Anyang art project seeks smart social design
Korea is undoubtedly a fast-developing country and the past four decades have seen a dramatic change in both landscape and cultural perspectives. One side effect of such steep growth has been a lack of focus on design, leading to uninspired architecture and eyesores of community centers.
The Seoksu Art Project 2010 (SAP 2010) opened last weekend, as part of efforts by the Anyang Public Art Project Foundation to combine aesthetics with function in the city. Organized by the nonprofit art space Stone & Water, the event seeks to bring new design ideas to old spaces.
Comprised of an international residency program, an Asian artists exchange group and the local community, participants from each area will work together to help transform the surrounding society through design plans. Twelve different countries are represented in the group, including Korea.
For an introduction to the works by the artists, two days will be dedicated to presentations this weekend, including ones by photographer Katrin Murbach from Switzerland, Riikka Tauriainen from Finland and Indonesian Jim Allen Abel, among others.
Weekly Saturday excursions through the county will provide artists and other participants an opportunity to learn the historical and contemporary aspects of the area, including exploring even the smallest alleyways to discuss design possibilities.
Since the 1950s Seoksu-dong has been the home to a large-scale film studio. In another interactive portion of the project, people of all ages and artistic backgrounds are invited to enter their film submissions (of any genre). Selected films will be screened in September, at the end of the project.
The location of the art space and project are pivotal aspects to the work of the festival. Located in Seoksu-dong, Manan County, the event takes inspiration from its surroundings. The world ``seoksu’’ can be translated into ``stone and water’’ in English, while the participation of the community is confronted in the title for the volunteer section: ``Manan-haseyo?!’’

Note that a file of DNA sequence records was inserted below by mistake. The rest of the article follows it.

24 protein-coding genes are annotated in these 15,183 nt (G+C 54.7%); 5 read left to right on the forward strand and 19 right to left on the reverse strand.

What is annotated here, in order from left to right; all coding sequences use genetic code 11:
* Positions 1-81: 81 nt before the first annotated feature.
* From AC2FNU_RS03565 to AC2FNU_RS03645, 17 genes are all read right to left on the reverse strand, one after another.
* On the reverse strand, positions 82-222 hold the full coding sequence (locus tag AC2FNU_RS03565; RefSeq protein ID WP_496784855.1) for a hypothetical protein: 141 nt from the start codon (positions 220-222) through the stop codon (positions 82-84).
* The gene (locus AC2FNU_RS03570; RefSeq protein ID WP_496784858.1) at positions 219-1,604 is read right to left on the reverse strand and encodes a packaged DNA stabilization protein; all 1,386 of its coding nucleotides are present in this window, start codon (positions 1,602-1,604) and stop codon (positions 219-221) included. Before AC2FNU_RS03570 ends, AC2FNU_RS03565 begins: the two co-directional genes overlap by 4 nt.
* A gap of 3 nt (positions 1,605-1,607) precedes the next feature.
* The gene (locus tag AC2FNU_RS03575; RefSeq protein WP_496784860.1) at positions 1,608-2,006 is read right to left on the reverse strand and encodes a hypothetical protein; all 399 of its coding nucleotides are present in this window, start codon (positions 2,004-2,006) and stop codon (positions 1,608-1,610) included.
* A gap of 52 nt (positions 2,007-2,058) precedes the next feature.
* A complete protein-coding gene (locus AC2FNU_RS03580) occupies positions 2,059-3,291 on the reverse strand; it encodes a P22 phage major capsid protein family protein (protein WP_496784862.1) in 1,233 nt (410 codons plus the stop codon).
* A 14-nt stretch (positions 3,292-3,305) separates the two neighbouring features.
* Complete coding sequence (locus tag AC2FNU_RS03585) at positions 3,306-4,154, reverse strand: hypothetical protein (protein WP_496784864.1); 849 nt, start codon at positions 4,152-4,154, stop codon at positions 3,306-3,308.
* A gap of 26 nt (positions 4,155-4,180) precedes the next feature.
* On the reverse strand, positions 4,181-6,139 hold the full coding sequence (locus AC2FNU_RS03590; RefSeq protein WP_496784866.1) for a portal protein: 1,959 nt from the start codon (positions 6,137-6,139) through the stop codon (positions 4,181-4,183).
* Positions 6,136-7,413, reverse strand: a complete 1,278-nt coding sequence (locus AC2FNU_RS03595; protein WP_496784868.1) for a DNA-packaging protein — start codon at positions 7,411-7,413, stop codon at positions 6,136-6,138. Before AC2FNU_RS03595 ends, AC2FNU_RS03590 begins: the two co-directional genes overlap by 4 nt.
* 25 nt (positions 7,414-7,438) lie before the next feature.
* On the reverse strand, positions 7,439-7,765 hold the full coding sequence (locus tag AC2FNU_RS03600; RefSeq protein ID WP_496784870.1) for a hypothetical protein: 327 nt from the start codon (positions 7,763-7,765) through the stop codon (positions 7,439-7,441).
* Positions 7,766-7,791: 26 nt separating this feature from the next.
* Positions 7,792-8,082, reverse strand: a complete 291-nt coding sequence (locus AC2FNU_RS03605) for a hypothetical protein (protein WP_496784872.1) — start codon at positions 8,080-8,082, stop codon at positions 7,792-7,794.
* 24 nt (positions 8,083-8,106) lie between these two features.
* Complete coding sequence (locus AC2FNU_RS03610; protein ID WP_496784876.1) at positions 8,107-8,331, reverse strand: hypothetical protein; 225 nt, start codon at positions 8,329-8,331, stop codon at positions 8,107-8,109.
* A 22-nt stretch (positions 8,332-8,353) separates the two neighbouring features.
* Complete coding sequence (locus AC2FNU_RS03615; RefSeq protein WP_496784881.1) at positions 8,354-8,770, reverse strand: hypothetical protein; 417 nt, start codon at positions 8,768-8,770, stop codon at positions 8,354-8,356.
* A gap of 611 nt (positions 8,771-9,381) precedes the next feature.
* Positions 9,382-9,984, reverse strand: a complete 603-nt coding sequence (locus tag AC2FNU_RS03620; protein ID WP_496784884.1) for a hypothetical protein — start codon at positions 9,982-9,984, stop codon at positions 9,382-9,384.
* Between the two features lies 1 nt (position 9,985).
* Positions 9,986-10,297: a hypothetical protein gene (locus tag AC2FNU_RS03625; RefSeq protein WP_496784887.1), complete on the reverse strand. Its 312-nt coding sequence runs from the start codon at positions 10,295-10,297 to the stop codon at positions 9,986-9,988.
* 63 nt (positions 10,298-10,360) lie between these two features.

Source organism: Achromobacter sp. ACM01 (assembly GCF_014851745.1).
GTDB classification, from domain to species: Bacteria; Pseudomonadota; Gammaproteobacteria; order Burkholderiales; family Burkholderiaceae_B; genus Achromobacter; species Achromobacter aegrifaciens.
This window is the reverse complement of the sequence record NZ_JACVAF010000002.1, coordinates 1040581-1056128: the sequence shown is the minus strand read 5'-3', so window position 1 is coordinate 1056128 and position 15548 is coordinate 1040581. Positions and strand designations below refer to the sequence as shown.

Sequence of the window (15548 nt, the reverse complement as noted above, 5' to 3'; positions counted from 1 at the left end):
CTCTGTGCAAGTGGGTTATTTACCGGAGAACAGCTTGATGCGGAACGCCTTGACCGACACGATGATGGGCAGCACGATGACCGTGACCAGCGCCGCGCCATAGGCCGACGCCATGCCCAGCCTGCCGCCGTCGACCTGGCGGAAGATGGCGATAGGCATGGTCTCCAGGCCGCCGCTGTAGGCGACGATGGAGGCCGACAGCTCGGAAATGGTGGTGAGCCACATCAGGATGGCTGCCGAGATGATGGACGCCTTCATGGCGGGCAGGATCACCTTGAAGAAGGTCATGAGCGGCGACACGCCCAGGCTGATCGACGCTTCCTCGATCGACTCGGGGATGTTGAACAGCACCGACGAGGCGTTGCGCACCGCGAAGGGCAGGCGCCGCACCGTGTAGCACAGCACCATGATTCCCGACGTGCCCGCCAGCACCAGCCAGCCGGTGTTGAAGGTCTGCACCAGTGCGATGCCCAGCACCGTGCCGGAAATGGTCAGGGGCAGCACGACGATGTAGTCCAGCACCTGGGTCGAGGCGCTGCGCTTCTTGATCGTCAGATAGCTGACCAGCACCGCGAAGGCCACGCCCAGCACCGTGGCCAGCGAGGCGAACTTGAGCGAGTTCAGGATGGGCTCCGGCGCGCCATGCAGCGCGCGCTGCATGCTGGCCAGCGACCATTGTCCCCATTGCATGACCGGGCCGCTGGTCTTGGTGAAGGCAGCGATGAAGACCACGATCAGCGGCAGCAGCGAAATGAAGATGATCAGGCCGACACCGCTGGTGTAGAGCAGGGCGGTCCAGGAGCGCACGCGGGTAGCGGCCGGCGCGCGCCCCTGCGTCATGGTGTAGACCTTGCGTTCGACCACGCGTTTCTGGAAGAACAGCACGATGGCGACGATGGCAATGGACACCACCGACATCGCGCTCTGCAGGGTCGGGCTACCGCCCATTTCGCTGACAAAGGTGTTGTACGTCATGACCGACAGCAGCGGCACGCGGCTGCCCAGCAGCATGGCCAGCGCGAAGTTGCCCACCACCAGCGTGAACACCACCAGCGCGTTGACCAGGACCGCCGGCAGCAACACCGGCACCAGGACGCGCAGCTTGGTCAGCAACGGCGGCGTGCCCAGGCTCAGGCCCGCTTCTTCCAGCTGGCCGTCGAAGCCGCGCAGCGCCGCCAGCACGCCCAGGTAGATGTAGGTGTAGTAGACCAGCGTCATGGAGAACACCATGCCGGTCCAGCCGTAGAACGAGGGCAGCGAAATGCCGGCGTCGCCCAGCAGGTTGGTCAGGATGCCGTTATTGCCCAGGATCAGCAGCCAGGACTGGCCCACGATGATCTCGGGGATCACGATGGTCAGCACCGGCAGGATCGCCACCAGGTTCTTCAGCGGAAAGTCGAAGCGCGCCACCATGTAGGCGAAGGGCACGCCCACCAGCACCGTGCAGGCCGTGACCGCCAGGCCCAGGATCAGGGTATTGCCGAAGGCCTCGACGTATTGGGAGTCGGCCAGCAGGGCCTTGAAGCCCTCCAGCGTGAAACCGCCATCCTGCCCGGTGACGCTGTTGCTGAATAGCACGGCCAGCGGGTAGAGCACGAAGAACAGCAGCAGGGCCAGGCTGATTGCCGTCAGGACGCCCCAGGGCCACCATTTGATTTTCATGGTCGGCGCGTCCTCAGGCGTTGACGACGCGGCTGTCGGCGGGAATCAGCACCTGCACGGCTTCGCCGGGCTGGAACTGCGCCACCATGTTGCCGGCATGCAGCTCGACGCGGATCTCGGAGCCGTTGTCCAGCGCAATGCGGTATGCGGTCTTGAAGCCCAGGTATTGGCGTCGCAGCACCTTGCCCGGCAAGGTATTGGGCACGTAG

While ``manan’’ stands for peace or tranquility in Korean, the latter half of the title is a form of greeting used when inquiring about how a person is doing. When combined, the phrase seems to aggressively question the quality of the environment, playing on both the county name and its root definition.
The Anyang Public Art Project Foundation, which is the larger host for SAP 2010, endeavors to turn to art in response to the modern atmosphere that encourages constant growth.
The city has 31 redevelopment projects planned, according to a statement from the foundation, which will tear down nearly all its existing buildings to replace them with new complexes. The foundation estimates that up to 80 percent of the some 160,000 residents will be displaced ― the organization seeks to work with community members in order to create proposals for smarter urban design.
To participate in SAP 2010 or view the final open studio and exhibition at Stone & Water, take subway line 1 to Gwanak Station, exit number 1. The market is a 10 minute walk from the station. Visit www.stoneenwater.org for more information about events and SAP 2010.